Saw this in the November issue of Road & Track…
…the dealership was taking in a lot of trades on the Cash for Clunkers program — they’d sold 60 cars in four days! — but he also noted that, in one respect, it was kind of a shame.
“How so?” I asked.
“Well, when these cars come in, we’re required by law to destroy the engines so they can never run again. The mechanics have been draining the oil and the coolant out of them, and then giving them the old broomstick test, or putting a brick on the accelerator until the engine seizes.”
“Really…” I said, suddenly feeling a little lightheaded.
“We had a really clean older Chevy pickup come in on trade — no rust, 6-cylinder engine running perfectly — and we had to drain the oil and burn out the engine. We also had a nice Windstar minivan come in with about 100,000 miles on it. It ran fine, but we had to destroy it.”
“What happens to the rest of the car, once the engine is gone?”
“It has to be scrapped and parted out.”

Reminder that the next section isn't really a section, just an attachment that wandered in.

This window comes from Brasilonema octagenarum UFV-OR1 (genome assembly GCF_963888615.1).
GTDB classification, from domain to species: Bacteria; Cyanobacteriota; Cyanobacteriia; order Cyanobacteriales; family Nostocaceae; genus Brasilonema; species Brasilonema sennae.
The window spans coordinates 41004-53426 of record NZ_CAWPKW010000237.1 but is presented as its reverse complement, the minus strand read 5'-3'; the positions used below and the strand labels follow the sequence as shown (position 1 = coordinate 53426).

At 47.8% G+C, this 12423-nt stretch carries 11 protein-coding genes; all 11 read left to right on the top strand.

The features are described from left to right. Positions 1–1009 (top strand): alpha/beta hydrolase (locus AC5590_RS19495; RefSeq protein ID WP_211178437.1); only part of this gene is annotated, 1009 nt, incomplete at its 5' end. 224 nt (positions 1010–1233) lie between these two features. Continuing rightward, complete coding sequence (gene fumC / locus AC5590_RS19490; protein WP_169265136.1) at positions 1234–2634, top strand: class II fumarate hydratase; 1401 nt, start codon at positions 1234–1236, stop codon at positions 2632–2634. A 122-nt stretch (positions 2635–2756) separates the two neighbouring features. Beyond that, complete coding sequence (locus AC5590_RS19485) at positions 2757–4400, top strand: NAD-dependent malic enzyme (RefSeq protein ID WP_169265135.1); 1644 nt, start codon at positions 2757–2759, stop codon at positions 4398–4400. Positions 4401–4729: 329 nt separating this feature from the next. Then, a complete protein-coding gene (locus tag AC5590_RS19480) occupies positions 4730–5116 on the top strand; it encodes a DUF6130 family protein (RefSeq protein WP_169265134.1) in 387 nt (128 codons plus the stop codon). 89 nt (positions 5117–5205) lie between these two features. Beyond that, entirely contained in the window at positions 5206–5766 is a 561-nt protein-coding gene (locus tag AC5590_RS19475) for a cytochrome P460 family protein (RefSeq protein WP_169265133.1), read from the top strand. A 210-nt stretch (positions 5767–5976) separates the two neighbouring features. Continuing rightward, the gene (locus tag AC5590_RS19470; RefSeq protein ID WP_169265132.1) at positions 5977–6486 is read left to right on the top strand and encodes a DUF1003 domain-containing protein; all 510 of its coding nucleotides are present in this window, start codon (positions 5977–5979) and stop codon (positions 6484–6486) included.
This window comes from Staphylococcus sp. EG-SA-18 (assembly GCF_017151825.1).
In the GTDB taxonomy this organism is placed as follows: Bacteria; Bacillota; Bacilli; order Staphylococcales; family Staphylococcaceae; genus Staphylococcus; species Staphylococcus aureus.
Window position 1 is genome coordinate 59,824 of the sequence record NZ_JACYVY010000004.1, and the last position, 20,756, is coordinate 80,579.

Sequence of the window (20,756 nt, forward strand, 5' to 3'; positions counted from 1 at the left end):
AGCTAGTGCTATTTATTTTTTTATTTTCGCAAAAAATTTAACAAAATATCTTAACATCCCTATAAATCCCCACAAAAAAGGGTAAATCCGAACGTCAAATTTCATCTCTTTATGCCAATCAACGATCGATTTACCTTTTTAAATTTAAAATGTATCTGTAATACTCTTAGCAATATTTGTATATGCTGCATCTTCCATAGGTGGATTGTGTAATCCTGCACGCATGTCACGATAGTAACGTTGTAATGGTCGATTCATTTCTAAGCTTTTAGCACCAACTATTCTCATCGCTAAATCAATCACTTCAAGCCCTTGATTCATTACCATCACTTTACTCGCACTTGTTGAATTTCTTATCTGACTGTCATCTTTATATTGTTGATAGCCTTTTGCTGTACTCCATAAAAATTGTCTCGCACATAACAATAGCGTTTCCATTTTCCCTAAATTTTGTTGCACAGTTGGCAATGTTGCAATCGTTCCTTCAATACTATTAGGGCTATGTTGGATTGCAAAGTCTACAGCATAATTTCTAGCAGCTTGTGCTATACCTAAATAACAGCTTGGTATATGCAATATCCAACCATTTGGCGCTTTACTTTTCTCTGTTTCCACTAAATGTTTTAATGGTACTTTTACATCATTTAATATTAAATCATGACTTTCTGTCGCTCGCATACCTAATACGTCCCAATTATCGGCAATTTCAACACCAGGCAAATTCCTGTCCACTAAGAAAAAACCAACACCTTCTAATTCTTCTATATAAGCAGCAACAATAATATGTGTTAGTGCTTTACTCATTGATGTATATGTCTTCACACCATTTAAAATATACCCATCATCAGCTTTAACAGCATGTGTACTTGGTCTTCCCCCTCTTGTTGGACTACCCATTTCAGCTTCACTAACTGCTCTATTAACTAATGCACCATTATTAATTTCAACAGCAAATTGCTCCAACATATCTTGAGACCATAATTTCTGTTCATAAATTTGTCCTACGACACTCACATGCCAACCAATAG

Strangely, I hadn’t even asked myself — until that moment — what would happen to our Jeep if we traded it in. I guess I naively pictured it being given to a medical clinic in sub-Saharan Africa, or going to some happy hunting ground where Jeeps are young again, and free to perch on buttes in Monument Valley.
The very idea of intentionally ruining that trusty old 318 in our Jeep — a classic American V-8, and one of the best — made me suddenly queasy. But then maybe that’s just me.
You can read the rest here: Side Glances: Cash for Clunkers
I have to say, I agree with the author. It does seem like a waste to ruin good engines. I understand the motives, but I think it just shows how wasteful government programs are.